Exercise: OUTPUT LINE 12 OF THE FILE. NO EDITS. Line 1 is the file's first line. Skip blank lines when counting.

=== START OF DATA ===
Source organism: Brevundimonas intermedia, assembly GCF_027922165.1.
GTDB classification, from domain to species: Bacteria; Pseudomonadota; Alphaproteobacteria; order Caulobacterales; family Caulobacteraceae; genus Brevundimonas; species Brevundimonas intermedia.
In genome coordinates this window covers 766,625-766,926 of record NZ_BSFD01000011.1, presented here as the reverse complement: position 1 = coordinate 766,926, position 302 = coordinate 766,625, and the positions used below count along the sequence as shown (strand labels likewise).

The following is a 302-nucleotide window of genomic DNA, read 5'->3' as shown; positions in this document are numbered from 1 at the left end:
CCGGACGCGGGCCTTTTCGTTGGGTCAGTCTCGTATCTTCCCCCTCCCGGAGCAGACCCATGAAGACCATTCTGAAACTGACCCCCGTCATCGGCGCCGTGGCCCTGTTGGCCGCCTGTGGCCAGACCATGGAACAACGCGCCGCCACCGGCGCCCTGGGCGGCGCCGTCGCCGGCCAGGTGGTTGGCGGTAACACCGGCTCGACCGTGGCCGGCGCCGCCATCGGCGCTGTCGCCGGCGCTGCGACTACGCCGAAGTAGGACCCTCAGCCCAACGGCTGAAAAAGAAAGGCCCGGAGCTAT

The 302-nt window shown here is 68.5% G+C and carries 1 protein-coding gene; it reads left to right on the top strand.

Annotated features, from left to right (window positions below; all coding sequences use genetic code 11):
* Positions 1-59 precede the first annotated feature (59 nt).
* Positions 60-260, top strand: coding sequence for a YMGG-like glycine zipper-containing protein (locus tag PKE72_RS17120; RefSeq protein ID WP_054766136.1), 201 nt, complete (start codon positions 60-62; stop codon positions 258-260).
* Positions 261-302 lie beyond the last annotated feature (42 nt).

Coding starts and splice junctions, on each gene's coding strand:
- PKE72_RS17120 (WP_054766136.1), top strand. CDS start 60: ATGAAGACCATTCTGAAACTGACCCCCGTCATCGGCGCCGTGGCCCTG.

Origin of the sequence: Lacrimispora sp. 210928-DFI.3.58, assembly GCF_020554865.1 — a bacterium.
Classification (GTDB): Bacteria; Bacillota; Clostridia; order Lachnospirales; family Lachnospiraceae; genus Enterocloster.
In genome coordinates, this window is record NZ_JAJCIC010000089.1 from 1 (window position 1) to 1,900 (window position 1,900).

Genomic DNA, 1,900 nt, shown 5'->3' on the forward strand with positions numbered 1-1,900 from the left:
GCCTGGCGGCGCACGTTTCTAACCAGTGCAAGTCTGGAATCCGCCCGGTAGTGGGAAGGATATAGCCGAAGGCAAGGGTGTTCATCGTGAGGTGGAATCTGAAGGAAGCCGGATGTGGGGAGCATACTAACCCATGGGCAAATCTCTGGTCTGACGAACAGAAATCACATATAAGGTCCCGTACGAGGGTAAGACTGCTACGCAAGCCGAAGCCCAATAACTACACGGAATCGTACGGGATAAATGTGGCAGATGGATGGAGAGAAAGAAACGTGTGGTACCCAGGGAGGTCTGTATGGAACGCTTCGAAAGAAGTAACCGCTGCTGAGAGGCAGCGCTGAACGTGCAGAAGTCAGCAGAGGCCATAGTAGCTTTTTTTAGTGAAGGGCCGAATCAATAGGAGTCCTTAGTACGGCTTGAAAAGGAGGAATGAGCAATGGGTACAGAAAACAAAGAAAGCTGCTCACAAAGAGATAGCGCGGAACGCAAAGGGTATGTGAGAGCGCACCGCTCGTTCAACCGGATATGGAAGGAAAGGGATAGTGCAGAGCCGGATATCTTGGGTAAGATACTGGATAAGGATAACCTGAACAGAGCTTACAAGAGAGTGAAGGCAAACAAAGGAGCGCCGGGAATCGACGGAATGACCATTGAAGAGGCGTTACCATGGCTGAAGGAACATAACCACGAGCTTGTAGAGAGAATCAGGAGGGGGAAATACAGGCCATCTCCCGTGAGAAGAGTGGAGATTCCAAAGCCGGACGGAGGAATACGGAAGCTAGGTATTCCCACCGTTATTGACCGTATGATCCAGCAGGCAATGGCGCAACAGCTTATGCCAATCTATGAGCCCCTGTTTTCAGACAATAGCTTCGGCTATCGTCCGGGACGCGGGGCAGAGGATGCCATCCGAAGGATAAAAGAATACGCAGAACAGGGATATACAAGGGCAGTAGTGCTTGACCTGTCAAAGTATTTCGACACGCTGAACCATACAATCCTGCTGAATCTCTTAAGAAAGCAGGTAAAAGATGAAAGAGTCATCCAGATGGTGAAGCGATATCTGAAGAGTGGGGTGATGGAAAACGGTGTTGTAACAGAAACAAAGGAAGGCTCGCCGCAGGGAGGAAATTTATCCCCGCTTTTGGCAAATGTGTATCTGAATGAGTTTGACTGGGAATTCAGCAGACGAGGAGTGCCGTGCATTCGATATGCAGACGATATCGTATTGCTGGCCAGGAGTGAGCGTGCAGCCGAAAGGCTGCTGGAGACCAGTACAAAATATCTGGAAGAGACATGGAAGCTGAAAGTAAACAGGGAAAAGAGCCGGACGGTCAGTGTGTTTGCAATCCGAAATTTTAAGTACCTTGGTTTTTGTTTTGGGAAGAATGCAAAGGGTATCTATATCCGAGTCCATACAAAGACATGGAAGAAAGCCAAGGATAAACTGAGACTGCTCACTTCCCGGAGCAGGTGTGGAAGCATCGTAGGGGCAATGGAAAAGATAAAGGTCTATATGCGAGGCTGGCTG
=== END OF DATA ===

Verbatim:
- PKE72_RS17120 (WP_054766136.1), top strand. CDS start 60: ATGAAGACCATTCTGAAACTGACCCCCGTCATCGGCGCCGTGGCCCTG.